Women will be allocated to read a vignette about breast cancer; men to a vignette about prostate cancer. After confirming that they have read the vignette, participants will be directed to the follow-up questionnaire.
Primary outcome measure
Primary outcome measures will be collected immediately after exposure to the intervention.
1. Attitudes to taking part in breast/prostate cancer screening
2. Attitudes to participation in breast/prostate cancer screening will be measured as by Hersch and colleagues (2015), using a validated scale consisting of six items. Each item will be preceded by the statement: ‘For me, taking part in breast/prostate cancer screening would be…’
2.1. (1) A bad thing – (7) not a bad thing
2.2. (1) Beneficial – (7) not beneficial
2.3. (1) Harmful – (7) not harmful
2.4. (1) A good thing – (7) a bad thing
2.5. (1) Worthwhile – (7) not worthwhile
2.6. (1) Important – (7) unimportant
In addition, we will ask two questions from Schwartz et al. (2004):
2.7. ‘Do you think cancer screening for healthy people is almost always a good idea?’, with response options being (‘yes’, ‘no’, ‘it depends’, ‘not sure’) and breast/prostate cancer screening could reduce my chance of dying from breast/prostate cancer’, with response options being ‘strongly disagree’, ‘disagree’, ‘neither agree nor disagree’, ‘agree’, ‘strongly agree’.
3. Breast/prostate cancer screening knowledge: We will assess conceptual breast/prostate cancer screening knowledge with six questions used by Hersch and colleagues (2015). Response options to all questions will be ‘true’, ‘false’, and ‘not sure’:
3.1.‘Women (men) who go for breast (prostate) cancer screening are more likely to be diagnosed with breast (prostate) cancer,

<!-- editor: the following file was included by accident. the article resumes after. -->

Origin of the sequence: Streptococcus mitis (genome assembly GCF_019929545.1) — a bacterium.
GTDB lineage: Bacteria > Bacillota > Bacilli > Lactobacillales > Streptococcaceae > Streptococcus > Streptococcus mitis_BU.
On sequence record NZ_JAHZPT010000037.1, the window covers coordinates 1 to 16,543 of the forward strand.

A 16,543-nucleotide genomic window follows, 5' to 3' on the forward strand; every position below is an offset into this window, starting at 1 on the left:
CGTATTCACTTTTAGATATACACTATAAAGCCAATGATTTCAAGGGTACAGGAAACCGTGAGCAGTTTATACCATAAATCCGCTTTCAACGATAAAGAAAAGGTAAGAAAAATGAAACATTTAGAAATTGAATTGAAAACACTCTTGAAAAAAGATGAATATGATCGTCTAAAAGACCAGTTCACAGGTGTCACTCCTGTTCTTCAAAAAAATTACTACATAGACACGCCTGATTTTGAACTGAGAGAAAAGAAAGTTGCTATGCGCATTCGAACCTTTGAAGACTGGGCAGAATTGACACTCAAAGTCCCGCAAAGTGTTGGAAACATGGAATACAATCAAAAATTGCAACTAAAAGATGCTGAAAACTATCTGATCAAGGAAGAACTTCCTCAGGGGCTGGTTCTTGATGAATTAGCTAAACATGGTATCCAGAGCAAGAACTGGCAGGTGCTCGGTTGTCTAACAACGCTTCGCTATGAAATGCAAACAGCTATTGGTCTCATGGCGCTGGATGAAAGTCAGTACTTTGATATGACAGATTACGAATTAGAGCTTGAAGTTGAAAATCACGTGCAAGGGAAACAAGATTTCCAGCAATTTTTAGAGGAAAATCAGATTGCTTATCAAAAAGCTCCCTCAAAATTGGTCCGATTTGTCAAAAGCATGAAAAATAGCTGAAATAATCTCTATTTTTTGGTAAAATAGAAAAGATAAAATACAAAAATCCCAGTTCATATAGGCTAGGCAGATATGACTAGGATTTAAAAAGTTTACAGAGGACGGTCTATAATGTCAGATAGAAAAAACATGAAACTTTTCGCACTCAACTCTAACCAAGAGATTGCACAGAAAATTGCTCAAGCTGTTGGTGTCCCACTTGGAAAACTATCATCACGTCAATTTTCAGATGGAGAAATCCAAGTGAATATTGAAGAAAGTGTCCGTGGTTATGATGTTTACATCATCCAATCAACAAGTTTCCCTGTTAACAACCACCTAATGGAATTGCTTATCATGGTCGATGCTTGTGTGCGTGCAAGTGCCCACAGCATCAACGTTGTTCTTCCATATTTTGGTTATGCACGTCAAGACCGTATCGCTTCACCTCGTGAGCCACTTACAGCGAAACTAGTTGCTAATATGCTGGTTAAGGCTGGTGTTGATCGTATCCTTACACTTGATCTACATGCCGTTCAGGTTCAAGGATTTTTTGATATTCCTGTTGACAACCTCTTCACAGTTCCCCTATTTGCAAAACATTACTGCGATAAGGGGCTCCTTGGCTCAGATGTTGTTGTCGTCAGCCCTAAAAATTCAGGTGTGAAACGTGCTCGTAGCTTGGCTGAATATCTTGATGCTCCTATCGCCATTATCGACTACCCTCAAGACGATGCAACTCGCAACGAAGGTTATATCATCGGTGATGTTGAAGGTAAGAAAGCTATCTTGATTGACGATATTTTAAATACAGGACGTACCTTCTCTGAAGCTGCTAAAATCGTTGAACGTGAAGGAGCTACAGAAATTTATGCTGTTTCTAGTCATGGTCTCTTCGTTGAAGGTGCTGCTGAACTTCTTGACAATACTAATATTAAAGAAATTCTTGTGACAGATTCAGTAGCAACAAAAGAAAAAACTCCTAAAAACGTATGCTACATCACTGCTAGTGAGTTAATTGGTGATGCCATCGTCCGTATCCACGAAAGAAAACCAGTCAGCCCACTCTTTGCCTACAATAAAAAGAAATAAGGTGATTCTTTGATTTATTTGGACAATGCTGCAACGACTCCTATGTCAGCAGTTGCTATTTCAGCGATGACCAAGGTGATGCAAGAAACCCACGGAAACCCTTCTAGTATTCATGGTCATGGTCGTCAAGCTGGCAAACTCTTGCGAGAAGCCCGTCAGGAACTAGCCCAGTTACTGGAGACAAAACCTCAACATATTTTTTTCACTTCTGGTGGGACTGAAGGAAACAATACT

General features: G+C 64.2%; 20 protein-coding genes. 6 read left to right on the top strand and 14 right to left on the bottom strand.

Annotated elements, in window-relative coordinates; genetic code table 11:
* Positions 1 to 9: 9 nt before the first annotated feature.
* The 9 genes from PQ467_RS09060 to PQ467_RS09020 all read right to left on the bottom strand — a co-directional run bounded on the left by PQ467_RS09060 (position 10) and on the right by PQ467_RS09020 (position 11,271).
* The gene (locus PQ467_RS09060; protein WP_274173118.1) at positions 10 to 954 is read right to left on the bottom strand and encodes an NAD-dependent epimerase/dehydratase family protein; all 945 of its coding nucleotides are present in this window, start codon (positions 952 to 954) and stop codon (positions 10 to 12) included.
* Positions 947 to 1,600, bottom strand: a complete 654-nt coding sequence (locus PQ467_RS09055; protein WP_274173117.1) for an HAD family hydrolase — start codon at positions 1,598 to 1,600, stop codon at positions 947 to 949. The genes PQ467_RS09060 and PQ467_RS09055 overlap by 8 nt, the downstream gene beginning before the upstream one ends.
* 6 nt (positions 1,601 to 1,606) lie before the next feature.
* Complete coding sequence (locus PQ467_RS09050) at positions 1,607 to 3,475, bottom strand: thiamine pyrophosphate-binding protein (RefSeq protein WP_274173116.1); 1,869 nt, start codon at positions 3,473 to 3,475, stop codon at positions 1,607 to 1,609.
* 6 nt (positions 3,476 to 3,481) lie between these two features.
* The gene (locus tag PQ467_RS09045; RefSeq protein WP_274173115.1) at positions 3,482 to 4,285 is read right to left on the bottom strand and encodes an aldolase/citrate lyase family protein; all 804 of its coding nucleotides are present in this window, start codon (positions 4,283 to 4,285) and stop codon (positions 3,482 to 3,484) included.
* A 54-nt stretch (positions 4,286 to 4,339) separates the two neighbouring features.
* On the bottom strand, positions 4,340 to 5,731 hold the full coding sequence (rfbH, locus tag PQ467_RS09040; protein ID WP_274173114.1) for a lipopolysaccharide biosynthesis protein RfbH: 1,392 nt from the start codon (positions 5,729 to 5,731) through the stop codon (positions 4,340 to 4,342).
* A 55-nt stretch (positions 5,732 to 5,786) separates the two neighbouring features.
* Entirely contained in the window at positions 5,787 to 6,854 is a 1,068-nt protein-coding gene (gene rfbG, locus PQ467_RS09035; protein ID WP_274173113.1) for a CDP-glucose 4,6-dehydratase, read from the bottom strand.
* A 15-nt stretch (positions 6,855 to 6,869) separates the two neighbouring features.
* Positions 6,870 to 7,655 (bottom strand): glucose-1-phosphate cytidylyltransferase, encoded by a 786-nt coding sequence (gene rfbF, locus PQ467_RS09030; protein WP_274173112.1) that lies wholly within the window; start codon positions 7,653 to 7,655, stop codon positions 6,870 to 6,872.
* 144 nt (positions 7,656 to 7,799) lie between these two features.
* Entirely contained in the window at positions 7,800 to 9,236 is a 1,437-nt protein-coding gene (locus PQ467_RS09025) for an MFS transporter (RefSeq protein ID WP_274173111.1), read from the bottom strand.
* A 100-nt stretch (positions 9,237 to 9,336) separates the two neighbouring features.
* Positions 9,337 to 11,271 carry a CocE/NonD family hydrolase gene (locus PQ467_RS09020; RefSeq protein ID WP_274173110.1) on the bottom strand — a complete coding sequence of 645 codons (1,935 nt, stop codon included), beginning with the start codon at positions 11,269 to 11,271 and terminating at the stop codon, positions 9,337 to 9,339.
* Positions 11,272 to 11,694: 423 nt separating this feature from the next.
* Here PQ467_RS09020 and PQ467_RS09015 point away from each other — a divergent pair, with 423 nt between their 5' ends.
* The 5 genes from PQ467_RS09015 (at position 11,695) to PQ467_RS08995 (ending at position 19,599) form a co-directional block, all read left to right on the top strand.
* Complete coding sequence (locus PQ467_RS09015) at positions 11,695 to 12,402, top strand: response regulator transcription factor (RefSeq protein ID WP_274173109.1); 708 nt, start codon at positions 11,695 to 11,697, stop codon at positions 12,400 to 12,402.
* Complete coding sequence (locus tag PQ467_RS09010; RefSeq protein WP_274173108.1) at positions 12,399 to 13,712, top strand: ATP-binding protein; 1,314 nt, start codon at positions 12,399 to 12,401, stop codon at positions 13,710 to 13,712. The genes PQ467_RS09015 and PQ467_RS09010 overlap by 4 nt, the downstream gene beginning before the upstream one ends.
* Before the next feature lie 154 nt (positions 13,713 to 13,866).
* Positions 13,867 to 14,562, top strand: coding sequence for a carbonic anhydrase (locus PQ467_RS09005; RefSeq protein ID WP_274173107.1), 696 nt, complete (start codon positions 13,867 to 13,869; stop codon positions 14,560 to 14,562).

3.2. ‘Not all breast (prostate) cancer causes illness and death’;
3.3. Health professionals can’t predict whether cancer detected by screening will cause harm;
3.4. One risk of screening is that sometimes cancers are detected and treated that would not have caused any problems
3.5. ‘After screening, some healthy people will be unnecessarily turned into cancer patients’,
3.6. ’Cancer screening finds harmless cancers more often than it prevents death’.
4. Numeric knowledge will be assessed with two questions referring to breast cancer screening and two questions referring to prostate cancer. Again response options will be ‘true’, ‘false’, ‘not sure’, and each correct answer will be given one point:
4.1. ‘Breast cancer screening saves about one life for every 200 women who are screened’
4.2. 'For each life saved by breast cancer screening, three women are over-diagnosed’ ;
4.3. 'Prostate cancer screening saves at most 1 life for every 1000 men who receive the PSA test'
4.4. 67 in every 100 prostate cancers found are not aggressive and do not cause problems if left untreated'.
5. Intention to take part in breast/prostate cancer screening: This will be assessed as by Waller and colleagues (2014): ‘If you were invited to take part in breast/prostate cancer screening would you take up the offer ?’, with response options being ‘yes, definitely’; ‘yes, probably’; ‘not sure’; ‘probably not’; ‘definitely not’.
Secondary outcome measures
1. Decisional conflict: assessed using the 10-item decisional conflict scale
2. Decision satisfaction: assessed using the 10-item decision attitude scale
Overall trial start date
Overall trial end date
Reason abandoned (if study stopped)
Objectives no longer viable
Participant inclusion criteria
1. Men and women
2. Aged between 40-70
3. Able to give informed consent
Target number of participants
Participant exclusion criteria
Participants with a personal history of breast/prostate cancer
Recruitment start date
Recruitment end date
Countries of recruitment
Trial participating centre
University College London
Cancer Research UK
Funding Body Type
private sector organisation
Funding Body Subtype
Results and Publications
Publication and dissemination plan
Results will be published in scientific journals and conferences. In addition, we plan to disseminate research findings via social media (Twitter), and news outlets. These should be accessible for participants.
Intention to publish date
Participant level data
Available on request
Basic results (scientific)